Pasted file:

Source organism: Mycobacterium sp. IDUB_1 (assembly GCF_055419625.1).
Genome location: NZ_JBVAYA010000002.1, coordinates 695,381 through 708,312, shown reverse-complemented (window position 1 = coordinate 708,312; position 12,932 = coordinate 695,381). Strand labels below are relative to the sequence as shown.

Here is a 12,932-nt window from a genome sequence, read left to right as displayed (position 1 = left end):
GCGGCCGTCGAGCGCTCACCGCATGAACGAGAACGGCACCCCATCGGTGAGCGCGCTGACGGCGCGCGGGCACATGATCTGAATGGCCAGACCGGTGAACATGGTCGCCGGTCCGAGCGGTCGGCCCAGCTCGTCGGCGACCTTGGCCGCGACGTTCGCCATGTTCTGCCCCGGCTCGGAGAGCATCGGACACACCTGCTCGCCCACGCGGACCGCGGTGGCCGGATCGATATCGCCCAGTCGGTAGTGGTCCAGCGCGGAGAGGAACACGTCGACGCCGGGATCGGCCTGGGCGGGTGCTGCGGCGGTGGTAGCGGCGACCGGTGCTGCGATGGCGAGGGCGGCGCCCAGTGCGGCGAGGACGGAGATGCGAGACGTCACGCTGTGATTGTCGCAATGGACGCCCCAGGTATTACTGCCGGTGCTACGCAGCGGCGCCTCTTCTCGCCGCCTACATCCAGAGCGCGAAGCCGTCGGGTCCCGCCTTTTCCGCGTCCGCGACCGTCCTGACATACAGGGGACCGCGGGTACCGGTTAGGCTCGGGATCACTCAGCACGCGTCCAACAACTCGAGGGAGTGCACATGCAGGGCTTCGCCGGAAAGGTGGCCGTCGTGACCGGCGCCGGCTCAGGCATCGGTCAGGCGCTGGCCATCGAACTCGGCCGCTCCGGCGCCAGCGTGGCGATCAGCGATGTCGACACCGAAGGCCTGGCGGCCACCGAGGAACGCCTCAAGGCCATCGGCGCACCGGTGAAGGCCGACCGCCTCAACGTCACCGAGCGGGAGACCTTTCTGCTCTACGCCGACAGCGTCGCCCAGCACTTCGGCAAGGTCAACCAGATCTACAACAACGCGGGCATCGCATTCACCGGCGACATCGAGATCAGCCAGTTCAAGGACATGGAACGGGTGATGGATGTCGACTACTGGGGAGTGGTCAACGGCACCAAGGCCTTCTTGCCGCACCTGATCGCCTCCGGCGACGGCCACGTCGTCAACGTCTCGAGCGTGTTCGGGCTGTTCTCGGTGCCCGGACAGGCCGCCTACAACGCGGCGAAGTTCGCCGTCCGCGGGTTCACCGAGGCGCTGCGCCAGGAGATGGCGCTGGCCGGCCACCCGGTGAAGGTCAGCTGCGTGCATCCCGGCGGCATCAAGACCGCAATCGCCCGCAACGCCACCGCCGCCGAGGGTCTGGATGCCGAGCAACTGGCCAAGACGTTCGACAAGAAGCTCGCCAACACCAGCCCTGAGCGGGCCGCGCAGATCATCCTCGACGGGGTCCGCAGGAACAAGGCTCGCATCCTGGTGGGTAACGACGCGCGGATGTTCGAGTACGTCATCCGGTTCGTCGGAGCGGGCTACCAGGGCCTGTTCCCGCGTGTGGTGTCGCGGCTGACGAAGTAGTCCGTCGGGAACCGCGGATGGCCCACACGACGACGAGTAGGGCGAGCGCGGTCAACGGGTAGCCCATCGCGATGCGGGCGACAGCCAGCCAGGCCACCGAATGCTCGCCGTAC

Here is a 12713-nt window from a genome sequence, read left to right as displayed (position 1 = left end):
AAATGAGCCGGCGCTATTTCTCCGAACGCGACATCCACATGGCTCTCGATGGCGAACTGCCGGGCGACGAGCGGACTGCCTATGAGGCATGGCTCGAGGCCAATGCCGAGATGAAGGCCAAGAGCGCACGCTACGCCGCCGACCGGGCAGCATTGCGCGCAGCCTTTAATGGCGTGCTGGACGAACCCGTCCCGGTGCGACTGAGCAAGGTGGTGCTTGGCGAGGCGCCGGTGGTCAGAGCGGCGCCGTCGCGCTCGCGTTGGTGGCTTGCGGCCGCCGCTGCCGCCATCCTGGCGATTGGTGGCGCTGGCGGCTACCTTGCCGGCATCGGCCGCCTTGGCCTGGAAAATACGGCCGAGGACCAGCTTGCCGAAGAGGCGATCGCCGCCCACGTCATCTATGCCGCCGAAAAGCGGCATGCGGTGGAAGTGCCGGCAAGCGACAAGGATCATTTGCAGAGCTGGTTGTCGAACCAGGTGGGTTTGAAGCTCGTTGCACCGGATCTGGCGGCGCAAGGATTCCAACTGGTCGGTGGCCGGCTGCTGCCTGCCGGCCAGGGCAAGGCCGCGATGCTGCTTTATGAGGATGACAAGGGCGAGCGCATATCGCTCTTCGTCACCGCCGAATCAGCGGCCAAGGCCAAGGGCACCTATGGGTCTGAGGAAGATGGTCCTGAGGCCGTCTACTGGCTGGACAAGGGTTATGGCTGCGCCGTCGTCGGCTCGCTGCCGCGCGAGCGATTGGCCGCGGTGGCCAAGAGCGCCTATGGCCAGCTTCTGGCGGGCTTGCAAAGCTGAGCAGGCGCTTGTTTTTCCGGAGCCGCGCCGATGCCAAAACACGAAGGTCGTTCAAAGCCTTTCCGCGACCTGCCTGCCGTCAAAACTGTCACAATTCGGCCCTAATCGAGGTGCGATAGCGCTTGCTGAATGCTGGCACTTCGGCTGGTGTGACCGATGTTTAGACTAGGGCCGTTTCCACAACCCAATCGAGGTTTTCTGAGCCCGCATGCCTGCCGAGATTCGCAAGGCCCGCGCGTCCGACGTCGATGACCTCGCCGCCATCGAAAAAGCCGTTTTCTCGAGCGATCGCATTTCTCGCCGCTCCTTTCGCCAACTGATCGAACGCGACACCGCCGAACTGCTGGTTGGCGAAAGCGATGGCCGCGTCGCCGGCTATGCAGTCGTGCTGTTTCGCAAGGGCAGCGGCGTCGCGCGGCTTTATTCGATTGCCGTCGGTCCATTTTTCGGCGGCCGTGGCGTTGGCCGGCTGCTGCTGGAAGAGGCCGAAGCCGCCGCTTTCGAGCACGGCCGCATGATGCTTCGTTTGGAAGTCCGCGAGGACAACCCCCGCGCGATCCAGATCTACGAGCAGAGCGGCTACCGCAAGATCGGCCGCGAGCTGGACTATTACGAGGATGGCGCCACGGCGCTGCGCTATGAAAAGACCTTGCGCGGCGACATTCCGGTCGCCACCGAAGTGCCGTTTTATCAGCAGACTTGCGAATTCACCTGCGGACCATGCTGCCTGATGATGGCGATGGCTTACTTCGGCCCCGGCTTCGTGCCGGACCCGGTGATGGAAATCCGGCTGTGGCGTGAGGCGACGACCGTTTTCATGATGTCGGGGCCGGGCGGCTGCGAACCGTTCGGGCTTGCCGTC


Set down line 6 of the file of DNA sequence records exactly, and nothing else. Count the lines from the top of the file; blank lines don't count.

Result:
AAATGAGCCGGCGCTATTTCTCCGAACGCGACATCCACATGGCTCTCGATGGCGAACTGCCGGGCGACGAGCGGACTGCCTATGAGGCATGGCTCGAGGCCAATGCCGAGATGAAGGCCAAGAGCGCACGCTACGCCGCCGACCGGGCAGCATTGCGCGCAGCCTTTAATGGCGTGCTGGACGAACCCGTCCCGGTGCGACTGAGCAAGGTGGTGCTTGGCGAGGCGCCGGTGGTCAGAGCGGCGCCGTCGCGCTCGCGTTGGTGGCTTGCGGCCGCCGCTGCCGCCATCCTGGCGATTGGTGGCGCTGGCGGCTACCTTGCCGGCATCGGCCGCCTTGGCCTGGAAAATACGGCCGAGGACCAGCTTGCCGAAGAGGCGATCGCCGCCCACGTCATCTATGCCGCCGAAAAGCGGCATGCGGTGGAAGTGCCGGCAAGCGACAAGGATCATTTGCAGAGCTGGTTGTCGAACCAGGTGGGTTTGAAGCTCGTTGCACCGGATCTGGCGGCGCAAGGATTCCAACTGGTCGGTGGCCGGCTGCTGCCTGCCGGCCAGGGCAAGGCCGCGATGCTGCTTTATGAGGATGACAAGGGCGAGCGCATATCGCTCTTCGTCACCGCCGAATCAGCGGCCAAGGCCAAGGGCACCTATGGGTCTGAGGAAGATGGTCCTGAGGCCGTCTACTGGCTGGACAAGGGTTATGGCTGCGCCGTCGTCGGCTCGCTGCCGCGCGAGCGATTGGCCGCGGTGGCCAAGAGCGCCTATGGCCAGCTTCTGGCGGGCTTGCAAAGCTGAGCAGGCGCTTGTTTTTCCGGAGCCGCGCCGATGCCAAAACACGAAGGTCGTTCAAAGCCTTTCCGCGACCTGCCTGCCGTCAAAACTGTCACAATTCGGCCCTAATCGAGGTGCGATAGCGCTTGCTGAATGCTGGCACTTCGGCTGGTGTGACCGATGTTTAGACTAGGGCCGTTTCCACAACCCAATCGAGGTTTTCTGAGCCCGCATGCCTGCCGAGATTCGCAAGGCCCGCGCGTCCGACGTCGATGACCTCGCCGCCATCGAAAAAGCCGTTTTCTCGAGCGATCGCATTTCTCGCCGCTCCTTTCGCCAACTGATCGAACGCGACACCGCCGAACTGCTGGTTGGCGAAAGCGATGGCCGCGTCGCCGGCTATGCAGTCGTGCTGTTTCGCAAGGGCAGCGGCGTCGCGCGGCTTTATTCGATTGCCGTCGGTCCATTTTTCGGCGGCCGTGGCGTTGGCCGGCTGCTGCTGGAAGAGGCCGAAGCCGCCGCTTTCGAGCACGGCCGCATGATGCTTCGTTTGGAAGTCCGCGAGGACAACCCCCGCGCGATCCAGATCTACGAGCAGAGCGGCTACCGCAAGATCGGCCGCGAGCTGGACTATTACGAGGATGGCGCCACGGCGCTGCGCTATGAAAAGACCTTGCGCGGCGACATTCCGGTCGCCACCGAAGTGCCGTTTTATCAGCAGACTTGCGAATTCACCTGCGGACCATGCTGCCTGATGATGGCGATGGCTTACTTCGGCCCCGGCTTCGTGCCGGACCCGGTGATGGAAATCCGGCTGTGGCGTGAGGCGACGACCGTTTTCATGATGTCGGGGCCGGGCGGCTGCGAACCGTTCGGGCTTGCCGTC